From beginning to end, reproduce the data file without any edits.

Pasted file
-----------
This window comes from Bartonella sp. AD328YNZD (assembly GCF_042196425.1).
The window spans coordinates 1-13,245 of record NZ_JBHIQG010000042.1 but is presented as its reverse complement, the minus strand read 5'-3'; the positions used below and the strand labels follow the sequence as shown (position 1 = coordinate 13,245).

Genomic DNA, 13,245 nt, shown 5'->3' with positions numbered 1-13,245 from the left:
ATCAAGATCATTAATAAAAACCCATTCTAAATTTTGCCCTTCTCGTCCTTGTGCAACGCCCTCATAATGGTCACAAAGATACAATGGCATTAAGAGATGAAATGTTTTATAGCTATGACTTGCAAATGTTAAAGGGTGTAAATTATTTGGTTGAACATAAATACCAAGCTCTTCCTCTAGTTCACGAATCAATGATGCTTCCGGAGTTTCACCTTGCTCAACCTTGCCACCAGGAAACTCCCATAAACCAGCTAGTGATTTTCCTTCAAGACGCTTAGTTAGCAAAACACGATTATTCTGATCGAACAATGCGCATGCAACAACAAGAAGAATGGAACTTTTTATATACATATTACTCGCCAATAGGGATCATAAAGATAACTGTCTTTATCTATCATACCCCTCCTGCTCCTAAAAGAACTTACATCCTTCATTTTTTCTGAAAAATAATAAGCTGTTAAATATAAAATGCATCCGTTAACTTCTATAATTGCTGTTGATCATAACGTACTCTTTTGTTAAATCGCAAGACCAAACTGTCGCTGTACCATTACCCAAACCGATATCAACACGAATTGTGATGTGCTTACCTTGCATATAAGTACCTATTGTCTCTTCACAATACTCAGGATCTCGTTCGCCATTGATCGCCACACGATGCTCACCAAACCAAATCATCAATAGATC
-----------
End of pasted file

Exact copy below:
This window comes from Bartonella sp. AD328YNZD (assembly GCF_042196425.1).
The window spans coordinates 1-13,245 of record NZ_JBHIQG010000042.1 but is presented as its reverse complement, the minus strand read 5'-3'; the positions used below and the strand labels follow the sequence as shown (position 1 = coordinate 13,245).

Genomic DNA, 13,245 nt, shown 5'->3' with positions numbered 1-13,245 from the left:
ATCAAGATCATTAATAAAAACCCATTCTAAATTTTGCCCTTCTCGTCCTTGTGCAACGCCCTCATAATGGTCACAAAGATACAATGGCATTAAGAGATGAAATGTTTTATAGCTATGACTTGCAAATGTTAAAGGGTGTAAATTATTTGGTTGAACATAAATACCAAGCTCTTCCTCTAGTTCACGAATCAATGATGCTTCCGGAGTTTCACCTTGCTCAACCTTGCCACCAGGAAACTCCCATAAACCAGCTAGTGATTTTCCTTCAAGACGCTTAGTTAGCAAAACACGATTATTCTGATCGAACAATGCGCATGCAACAACAAGAAGAATGGAACTTTTTATATACATATTACTCGCCAATAGGGATCATAAAGATAACTGTCTTTATCTATCATACCCCTCCTGCTCCTAAAAGAACTTACATCCTTCATTTTTTCTGAAAAATAATAAGCTGTTAAATATAAAATGCATCCGTTAACTTCTATAATTGCTGTTGATCATAACGTACTCTTTTGTTAAATCGCAAGACCAAACTGTCGCTGTACCATTACCCAAACCGATATCAACACGAATTGTGATGTGCTTACCTTGCATATAAGTACCTATTGTCTCTTCACAATACTCAGGATCTCGTTCGCCATTGATCGCCACACGATGCTCACCAAACCAAATCATCAATAGATC